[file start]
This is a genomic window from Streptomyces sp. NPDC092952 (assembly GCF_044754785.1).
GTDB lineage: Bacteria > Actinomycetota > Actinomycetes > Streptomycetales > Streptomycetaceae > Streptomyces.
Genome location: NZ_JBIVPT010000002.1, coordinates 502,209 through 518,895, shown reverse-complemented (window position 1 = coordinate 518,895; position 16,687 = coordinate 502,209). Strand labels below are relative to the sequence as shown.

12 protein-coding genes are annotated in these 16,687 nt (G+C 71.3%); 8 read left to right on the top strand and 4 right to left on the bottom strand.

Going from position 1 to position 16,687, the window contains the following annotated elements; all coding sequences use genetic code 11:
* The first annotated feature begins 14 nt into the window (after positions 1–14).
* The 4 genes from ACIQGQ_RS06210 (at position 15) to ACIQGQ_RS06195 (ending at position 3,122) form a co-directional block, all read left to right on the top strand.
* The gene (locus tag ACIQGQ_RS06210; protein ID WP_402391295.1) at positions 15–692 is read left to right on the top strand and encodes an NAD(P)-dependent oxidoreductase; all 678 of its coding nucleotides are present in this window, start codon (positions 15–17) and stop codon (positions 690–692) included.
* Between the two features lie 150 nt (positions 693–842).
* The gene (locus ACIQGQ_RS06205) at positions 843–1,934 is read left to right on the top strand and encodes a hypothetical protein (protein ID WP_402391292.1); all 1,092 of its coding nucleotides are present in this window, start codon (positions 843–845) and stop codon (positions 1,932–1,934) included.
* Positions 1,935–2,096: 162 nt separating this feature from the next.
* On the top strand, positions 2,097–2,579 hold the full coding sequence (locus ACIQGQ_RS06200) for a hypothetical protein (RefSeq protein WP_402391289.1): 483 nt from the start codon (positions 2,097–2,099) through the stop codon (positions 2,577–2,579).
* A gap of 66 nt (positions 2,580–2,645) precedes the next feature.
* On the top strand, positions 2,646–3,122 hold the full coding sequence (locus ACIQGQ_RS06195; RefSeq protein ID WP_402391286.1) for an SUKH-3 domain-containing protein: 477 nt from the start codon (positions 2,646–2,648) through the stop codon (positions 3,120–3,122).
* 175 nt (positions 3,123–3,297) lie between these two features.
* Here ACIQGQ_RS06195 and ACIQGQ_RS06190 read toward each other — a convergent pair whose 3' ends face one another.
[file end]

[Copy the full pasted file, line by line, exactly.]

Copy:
This is a genomic window from Streptomyces sp. NPDC092952 (assembly GCF_044754785.1).
GTDB lineage: Bacteria > Actinomycetota > Actinomycetes > Streptomycetales > Streptomycetaceae > Streptomyces.
Genome location: NZ_JBIVPT010000002.1, coordinates 502,209 through 518,895, shown reverse-complemented (window position 1 = coordinate 518,895; position 16,687 = coordinate 502,209). Strand labels below are relative to the sequence as shown.

12 protein-coding genes are annotated in these 16,687 nt (G+C 71.3%); 8 read left to right on the top strand and 4 right to left on the bottom strand.

Going from position 1 to position 16,687, the window contains the following annotated elements; all coding sequences use genetic code 11:
* The first annotated feature begins 14 nt into the window (after positions 1–14).
* The 4 genes from ACIQGQ_RS06210 (at position 15) to ACIQGQ_RS06195 (ending at position 3,122) form a co-directional block, all read left to right on the top strand.
* The gene (locus tag ACIQGQ_RS06210; protein ID WP_402391295.1) at positions 15–692 is read left to right on the top strand and encodes an NAD(P)-dependent oxidoreductase; all 678 of its coding nucleotides are present in this window, start codon (positions 15–17) and stop codon (positions 690–692) included.
* Between the two features lie 150 nt (positions 693–842).
* The gene (locus ACIQGQ_RS06205) at positions 843–1,934 is read left to right on the top strand and encodes a hypothetical protein (protein ID WP_402391292.1); all 1,092 of its coding nucleotides are present in this window, start codon (positions 843–845) and stop codon (positions 1,932–1,934) included.
* Positions 1,935–2,096: 162 nt separating this feature from the next.
* On the top strand, positions 2,097–2,579 hold the full coding sequence (locus ACIQGQ_RS06200) for a hypothetical protein (RefSeq protein WP_402391289.1): 483 nt from the start codon (positions 2,097–2,099) through the stop codon (positions 2,577–2,579).
* A gap of 66 nt (positions 2,580–2,645) precedes the next feature.
* On the top strand, positions 2,646–3,122 hold the full coding sequence (locus ACIQGQ_RS06195; RefSeq protein ID WP_402391286.1) for an SUKH-3 domain-containing protein: 477 nt from the start codon (positions 2,646–2,648) through the stop codon (positions 3,120–3,122).
* 175 nt (positions 3,123–3,297) lie between these two features.
* Here ACIQGQ_RS06195 and ACIQGQ_RS06190 read toward each other — a convergent pair whose 3' ends face one another.